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    I find it unusual that a road winds its way through a beautiful grove of trees and at every turn has a magical scene is named Mud Lane. I had actually never known that this road existed until this day. My daughters wanted to go long board skateboarding down this road that they had gone before with their aunt. I didn’t really want to drive all the way to Waimea, but I wanted to do what they wanted to do and so we set off. Halfway there, around Waikoloa, it began to sprinkle rain, fog began to roll in and I thought for sure it was going to be a bust, but we continued anyway. Maybe the storm is localized I thought. We hit Waimea and we were still socked in. I didn’t really know where this mysterious road was I had heard so much about and I was really relying on my 12 year old for directions, but I did know it was on the rainy side of Waimea… and it was.

    A few miles outside of town we made the turn down Mud Lane and parked just off the road. As the girls took off on the skateboards I was in awe with the beautiful scene of trees lining this narrow road that went on for miles. Fog rolled in and out of the canopy creating a dreamy look. I didn’t care it was raining.

    Photographing the trees came with challenges. I used a telephoto lens to zoom down the tunnel. I was dealing with more camera shake than usual while rain drops steadily fell on the camera. I was soaked and so was the equipment, but I didn’t care. I was thoroughly enjoying every part of this location.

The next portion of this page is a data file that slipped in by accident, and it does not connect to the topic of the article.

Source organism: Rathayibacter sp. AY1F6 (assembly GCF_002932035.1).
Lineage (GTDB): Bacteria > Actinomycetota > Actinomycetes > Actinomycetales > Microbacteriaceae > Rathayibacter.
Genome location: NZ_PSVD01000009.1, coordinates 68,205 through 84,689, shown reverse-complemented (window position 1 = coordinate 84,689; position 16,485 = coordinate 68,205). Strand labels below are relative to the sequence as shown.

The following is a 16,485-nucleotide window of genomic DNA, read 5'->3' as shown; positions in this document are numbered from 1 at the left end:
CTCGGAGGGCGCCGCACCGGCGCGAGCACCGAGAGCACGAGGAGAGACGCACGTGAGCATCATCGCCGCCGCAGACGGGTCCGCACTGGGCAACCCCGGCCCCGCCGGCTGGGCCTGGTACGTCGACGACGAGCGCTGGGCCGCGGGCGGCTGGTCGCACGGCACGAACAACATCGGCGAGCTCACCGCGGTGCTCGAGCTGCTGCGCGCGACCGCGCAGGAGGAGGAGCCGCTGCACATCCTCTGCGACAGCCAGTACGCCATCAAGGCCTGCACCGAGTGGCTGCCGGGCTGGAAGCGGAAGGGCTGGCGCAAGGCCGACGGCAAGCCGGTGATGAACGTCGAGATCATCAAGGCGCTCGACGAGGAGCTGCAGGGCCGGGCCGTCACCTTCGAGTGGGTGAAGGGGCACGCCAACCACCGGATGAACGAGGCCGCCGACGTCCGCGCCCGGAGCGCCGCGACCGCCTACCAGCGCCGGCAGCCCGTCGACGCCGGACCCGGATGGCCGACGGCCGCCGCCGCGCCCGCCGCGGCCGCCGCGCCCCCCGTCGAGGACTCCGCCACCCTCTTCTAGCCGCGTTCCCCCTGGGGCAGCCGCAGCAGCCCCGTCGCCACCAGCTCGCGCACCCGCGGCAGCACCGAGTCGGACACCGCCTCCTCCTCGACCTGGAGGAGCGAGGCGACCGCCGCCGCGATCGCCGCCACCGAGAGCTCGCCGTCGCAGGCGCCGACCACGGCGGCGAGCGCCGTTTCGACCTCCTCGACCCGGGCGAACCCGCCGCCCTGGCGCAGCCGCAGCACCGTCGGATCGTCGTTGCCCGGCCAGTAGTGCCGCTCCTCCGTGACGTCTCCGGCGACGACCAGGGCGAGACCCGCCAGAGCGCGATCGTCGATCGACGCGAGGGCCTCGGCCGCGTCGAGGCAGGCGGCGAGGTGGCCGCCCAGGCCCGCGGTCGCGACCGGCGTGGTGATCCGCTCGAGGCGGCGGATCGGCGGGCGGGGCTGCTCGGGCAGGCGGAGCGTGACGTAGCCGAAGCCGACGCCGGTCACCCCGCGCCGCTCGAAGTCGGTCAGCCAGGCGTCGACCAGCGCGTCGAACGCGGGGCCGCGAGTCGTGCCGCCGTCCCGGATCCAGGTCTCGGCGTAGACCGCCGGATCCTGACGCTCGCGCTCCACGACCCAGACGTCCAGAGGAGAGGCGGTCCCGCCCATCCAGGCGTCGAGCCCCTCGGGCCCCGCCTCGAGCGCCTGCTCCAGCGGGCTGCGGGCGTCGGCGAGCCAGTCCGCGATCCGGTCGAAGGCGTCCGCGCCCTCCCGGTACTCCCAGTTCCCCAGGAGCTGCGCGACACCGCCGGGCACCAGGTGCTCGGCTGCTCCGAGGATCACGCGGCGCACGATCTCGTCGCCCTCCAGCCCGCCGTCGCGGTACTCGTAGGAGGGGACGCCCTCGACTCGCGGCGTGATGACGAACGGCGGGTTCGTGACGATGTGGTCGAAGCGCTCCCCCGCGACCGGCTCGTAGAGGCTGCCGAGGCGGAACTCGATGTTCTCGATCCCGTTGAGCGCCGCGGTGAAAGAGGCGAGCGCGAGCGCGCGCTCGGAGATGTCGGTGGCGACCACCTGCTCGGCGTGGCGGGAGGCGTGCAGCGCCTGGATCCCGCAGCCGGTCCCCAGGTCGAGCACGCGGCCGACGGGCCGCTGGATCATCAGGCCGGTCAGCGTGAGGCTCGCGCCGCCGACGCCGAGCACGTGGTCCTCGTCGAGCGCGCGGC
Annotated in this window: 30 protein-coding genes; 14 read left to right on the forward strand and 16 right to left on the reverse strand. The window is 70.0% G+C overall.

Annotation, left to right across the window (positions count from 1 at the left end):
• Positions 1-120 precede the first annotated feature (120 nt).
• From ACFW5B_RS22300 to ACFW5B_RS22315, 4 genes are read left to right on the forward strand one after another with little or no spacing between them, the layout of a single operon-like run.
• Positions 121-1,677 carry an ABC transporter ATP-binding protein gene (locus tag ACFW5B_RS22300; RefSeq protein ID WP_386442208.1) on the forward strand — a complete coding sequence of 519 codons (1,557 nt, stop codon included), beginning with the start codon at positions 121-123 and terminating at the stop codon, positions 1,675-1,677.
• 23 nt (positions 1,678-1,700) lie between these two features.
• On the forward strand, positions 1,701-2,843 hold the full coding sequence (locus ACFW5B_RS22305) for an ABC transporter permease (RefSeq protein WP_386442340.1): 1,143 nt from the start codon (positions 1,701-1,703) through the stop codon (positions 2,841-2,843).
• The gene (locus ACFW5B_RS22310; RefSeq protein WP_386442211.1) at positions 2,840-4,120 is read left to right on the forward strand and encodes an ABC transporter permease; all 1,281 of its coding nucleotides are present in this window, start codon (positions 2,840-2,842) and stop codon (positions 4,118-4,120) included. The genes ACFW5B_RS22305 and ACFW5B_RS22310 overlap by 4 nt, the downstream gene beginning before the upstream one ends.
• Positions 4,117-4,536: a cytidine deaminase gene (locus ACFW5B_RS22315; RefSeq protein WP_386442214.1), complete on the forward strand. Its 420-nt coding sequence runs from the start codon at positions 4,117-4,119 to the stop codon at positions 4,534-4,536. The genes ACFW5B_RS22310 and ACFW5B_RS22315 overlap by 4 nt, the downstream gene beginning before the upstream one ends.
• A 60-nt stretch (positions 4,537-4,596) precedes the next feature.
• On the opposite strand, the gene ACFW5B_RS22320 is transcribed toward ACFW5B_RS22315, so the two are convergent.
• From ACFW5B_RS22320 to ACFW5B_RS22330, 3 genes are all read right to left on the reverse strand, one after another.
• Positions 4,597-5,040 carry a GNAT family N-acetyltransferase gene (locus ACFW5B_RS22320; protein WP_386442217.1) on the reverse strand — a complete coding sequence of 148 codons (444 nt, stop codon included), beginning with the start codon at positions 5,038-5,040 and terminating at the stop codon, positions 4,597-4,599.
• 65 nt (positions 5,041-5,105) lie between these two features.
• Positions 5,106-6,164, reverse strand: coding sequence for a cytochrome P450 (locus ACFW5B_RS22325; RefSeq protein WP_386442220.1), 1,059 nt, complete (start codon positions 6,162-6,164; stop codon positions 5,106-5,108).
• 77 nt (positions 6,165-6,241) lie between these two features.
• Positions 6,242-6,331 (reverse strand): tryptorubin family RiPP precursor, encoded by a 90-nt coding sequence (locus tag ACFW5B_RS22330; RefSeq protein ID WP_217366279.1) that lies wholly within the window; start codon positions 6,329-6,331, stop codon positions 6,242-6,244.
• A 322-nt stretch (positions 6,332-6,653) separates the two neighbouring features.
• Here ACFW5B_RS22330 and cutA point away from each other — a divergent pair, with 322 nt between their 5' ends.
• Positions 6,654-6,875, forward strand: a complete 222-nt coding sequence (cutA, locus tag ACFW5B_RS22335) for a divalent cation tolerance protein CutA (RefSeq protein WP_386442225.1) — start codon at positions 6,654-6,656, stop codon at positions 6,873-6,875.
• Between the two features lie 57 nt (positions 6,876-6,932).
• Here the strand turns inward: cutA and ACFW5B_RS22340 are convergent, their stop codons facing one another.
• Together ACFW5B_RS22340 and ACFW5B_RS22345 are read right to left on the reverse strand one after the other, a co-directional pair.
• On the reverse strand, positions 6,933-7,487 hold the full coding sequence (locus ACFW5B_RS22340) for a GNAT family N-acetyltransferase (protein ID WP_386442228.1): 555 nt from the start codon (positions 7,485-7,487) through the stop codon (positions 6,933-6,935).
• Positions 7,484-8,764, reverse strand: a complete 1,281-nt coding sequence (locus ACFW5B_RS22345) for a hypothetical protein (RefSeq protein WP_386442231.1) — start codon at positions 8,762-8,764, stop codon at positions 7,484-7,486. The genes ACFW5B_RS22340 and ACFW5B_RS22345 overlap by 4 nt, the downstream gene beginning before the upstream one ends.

© Christopher Johnson


    Art Prints

  • Snow Covered Forest

    Snow covered trees in Lake Tahoe during a snow storm.

  • Tahoe Colors

    The leafless Aspens give a blue backdrop behind the warm bark of two tall trees in a forest near Fallen Leaf lake, Lake Tahoe.

  • Eucalyptus Forest

    Large Eucalyptus trees along the Hamakua coast on the Big Island.

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    I have been meaning to stop and take the time to venture into these trees for a very long time, but every time I drove by I was either in a hurry or the lighting wasn’t right. This time, however, was perfect. The sun was setting making the harsh highlights from the sun non-existent, but instead offered a soft even glow around each tree.

    Entering the forest was a challenge since the grassy trail was taller than me.  As I made my way through the grass and spider webs 🙁 …. and the deeper I went into the forest, the grass was a lot shorter and more manageable to photograph.  With the light quickly fleeting I was able to shoot a handful of images. Two of which are what I set out to capture.